The third is the issue of gender. While the dress codes were designated decades ago, they seem to be inherently inconsistent. While the women are asked to dress in traditional Indian wear, the men are not asked to regress in time. They are free to wear clothes designed for modern convenience, clothes that have evolved with time for the needs of the day. This is not to call for all to regress, merely to point out that the higher education system has such poor governance guidelines that such gender inequities are built into college policy. This is sending a signal to the next generation of college administrators that such sloppy thinking, even in contravention of Indian law, is acceptable in running educational institutions. 
The fourth issue is one of freedom. Various freedoms are steadily getting eroded, and this happens in small ways such as a dress code. School teachers in a part of the country were told to wear jackets over their sarees to prevent the children from looking at them inappropriately. Again, that’s a failure of the system to identify and work with the problem. If the children have mental health issues and are unable to exert self-control, then they need help. The dress cannot be an issue. And the freedom to dress as they choose cannot be curtailed. Similarly, parents were told to dress differently when dropping their children off to school. Aesthetic offence cannot be a reason to censor dress sense. This is again about seeking to control, rather than to resolve. Personal freedoms are at the core of a civil society and formal norms destroy more than they save.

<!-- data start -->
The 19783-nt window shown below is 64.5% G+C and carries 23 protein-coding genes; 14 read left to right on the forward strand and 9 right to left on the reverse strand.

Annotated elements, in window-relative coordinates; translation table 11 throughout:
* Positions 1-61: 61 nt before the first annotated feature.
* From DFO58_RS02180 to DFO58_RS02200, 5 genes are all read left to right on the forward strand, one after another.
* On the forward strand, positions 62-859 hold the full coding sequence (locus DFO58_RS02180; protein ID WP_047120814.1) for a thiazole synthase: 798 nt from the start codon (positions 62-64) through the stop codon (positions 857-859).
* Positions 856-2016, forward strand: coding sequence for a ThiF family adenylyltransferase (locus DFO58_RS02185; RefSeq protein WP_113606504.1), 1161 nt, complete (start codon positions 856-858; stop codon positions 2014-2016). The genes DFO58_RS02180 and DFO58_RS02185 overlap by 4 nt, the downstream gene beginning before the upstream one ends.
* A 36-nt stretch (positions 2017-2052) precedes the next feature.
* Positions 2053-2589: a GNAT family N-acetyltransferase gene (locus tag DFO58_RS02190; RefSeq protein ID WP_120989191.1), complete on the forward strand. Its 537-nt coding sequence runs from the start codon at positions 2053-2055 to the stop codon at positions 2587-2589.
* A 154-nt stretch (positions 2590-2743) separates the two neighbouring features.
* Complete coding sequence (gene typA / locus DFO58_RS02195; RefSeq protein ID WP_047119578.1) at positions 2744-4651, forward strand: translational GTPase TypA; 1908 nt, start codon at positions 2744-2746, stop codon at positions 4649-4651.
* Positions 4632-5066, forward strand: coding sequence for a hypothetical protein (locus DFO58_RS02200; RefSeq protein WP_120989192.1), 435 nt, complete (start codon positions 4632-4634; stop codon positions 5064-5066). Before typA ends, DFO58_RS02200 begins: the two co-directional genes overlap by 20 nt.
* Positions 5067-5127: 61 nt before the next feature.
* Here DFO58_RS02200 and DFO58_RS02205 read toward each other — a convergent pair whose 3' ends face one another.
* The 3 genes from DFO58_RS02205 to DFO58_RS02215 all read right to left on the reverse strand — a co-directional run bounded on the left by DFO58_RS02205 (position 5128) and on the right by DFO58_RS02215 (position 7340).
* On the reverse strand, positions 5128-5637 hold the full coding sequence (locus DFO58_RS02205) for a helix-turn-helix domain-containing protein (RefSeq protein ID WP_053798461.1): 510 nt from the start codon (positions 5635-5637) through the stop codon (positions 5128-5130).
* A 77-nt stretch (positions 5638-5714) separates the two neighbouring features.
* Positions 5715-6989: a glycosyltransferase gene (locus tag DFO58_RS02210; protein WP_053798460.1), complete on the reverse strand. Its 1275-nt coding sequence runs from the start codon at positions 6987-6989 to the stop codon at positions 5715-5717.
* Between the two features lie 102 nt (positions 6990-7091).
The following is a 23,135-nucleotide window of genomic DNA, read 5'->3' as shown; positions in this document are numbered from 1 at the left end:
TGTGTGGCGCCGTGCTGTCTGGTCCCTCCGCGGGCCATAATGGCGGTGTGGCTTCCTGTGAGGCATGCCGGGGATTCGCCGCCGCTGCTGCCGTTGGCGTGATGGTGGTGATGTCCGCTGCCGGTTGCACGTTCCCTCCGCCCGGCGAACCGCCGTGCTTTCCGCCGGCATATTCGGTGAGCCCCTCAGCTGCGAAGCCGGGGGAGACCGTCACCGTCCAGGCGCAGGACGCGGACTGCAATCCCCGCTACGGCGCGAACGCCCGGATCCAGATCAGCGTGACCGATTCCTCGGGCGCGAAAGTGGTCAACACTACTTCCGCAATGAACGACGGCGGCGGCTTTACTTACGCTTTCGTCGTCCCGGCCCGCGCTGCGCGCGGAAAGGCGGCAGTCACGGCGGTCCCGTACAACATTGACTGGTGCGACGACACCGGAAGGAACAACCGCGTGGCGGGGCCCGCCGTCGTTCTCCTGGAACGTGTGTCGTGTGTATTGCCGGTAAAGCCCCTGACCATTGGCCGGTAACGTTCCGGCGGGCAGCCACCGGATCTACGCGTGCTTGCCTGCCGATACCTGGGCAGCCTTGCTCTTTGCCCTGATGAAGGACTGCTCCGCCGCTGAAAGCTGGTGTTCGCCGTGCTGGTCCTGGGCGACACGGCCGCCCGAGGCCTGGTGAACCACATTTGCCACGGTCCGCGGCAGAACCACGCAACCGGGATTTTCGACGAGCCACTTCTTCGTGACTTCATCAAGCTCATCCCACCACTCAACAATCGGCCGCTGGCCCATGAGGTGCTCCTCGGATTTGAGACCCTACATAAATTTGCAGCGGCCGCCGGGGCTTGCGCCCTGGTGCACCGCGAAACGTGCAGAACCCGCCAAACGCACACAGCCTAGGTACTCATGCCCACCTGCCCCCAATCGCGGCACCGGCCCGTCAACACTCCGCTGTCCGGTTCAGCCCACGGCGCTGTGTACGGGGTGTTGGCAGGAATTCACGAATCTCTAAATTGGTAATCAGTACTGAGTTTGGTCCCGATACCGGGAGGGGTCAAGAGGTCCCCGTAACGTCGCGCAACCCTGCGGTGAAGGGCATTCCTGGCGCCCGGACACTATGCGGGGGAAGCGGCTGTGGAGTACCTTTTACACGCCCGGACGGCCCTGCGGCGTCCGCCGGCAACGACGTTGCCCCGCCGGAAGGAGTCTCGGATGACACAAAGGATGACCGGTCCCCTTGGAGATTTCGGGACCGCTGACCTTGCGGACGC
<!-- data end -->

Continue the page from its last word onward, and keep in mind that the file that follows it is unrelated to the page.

It is true that dress codes are important in professional settings. They set standards, they establish norms. When teachers dress well, it shows their effort. Most workplaces establish dress codes, but they also invest in ensuring that the codes are fair and unbiased. Clothes are a signalling mechanism: School uniforms have the purpose to ensure equity and uniformity. But as one grows older, one has to learn to deal with the differences. The solution does not lie in greater policing or stronger rules. 
This was published in the Daily Pioneer on December 13, 2012 and is linked here http://www.dailypioneer.com/columnists/item/53001-blame-every-evil-on-the-dress-you-wear.html